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In my opinion, there are alternative treatments for these children other than automatically prescribing them strong doses of medication such as Ritalin. An alternative method to a child acting unlike themselves should be to let them be more creative in writing, drawing, or necessarily just being a child. I’m saying that these children should be allowed to express themselves, in order to help with their behavior. Another alternative treatment would be to try therapy for these children. I feel that if a child is allowed to speak about how they feel and why they act the way that they act, then the problems that they have may be solve. Also, a child could also speak with their parents on why they are acting the way they are acting and why they are being aggressive towards objects or other people. The communication that the child has with his parent might allow them to behave in a more suitable manner. Even the environment might have an effect on a child and the way that they act. The environment may consist of being around other kids that are acting in an aggressive way or watching a show that shows violence. I think that a child’s environment should be limited to only watching certain shows that doesn’t show violence or interacting with kids that are showing aggressive behavior.


In conclusion, as I watched the video about the children I learned a lot about the medicine that these children are prescribed and how they are being diagnosed. The fact that a five year old was diagnosed as having adult signs and symptoms was just unbelievable. I believe that these doctors may even be misdiagnosing these children. I think that these children that are experiencing adult like signs and symptoms should be diagnosed with something other than ADHD and bipolar disorder. As I said before, I think that these certain children should only be monitored and should not be given medicine right away. The medication may be too strong for a child and could possibly backfire for the symptoms of the child to become worse than they were before. Overall, I think that bipolar disorder does not exist in small child; I do however think that bipolar disorder may exist in adults. I think this way because I believe that as you grow, your brain matures, and you began to think, smell, see, taste, and act differently than you were before. These children should not be given these medications because they are young and still growing. In the video, the side effects of being given these medications can include overeating, drooling, ticks, more aggressive behavior, speech impediment, and mental problems. These side effects are worse than what these children are being diagnosed with. The fact that these doctors are not considering alternative treatments is ridiculous. These doctors should try therapy or there should be communication between the child, their parents, and even the doctors if necessary. The environment of the child should also be closely monitored and should be considered a factor of a child’s behavior, before any diagnosis or medication is made.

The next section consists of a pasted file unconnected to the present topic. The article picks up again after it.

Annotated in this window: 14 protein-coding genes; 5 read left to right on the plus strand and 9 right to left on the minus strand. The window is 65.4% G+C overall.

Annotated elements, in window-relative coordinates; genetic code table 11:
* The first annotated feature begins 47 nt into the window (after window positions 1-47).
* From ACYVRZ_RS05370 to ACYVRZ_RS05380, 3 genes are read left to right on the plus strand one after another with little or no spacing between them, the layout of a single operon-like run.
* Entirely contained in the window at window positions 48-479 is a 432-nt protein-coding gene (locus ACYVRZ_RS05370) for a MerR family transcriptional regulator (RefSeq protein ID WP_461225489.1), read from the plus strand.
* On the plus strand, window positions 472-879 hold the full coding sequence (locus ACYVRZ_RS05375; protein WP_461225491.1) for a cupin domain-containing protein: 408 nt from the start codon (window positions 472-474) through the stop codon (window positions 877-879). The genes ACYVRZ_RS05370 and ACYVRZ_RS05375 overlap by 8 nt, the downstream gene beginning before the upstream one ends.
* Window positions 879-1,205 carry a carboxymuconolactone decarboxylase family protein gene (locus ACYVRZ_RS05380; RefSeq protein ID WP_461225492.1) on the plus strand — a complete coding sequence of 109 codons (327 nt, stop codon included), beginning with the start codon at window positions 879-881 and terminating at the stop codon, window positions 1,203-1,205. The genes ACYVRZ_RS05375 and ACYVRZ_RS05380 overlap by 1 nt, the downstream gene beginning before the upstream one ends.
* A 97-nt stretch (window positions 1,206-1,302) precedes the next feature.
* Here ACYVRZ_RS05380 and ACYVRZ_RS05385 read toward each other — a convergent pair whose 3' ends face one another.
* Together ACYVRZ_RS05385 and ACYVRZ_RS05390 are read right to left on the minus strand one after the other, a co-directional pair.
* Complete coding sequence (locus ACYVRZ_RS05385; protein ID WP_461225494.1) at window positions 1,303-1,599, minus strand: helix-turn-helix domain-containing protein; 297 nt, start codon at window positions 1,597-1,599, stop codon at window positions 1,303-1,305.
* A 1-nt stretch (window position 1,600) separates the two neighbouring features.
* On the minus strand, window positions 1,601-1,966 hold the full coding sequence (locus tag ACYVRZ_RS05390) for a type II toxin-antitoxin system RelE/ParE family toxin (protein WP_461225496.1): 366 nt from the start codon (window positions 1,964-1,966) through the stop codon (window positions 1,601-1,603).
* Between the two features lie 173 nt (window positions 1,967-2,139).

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    • torrilynn profile image
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      torrilynn 2 years ago

      @Audrey thanks for pinning and im glad that you like my hub. Meds aren't the answer to anything and sometimes alternatives should be considered instead. Blessings to you.

    • brakel2 profile image

      Audrey Selig 2 years ago from Oklahoma City, Oklahoma

      Torri- It is hard to figure the answer to this one. It is true that meds seem to be the answer to everything in life. Of course they are not, but they are prescribed too much. They often are not cures but patches for symptoms. Other options need considering. If a child has issues, often changes in diet or lifestyle can help. Of course, in serious cases, experts can help with other options, sometimes medication. Great article. Pinning Blessings, Audrey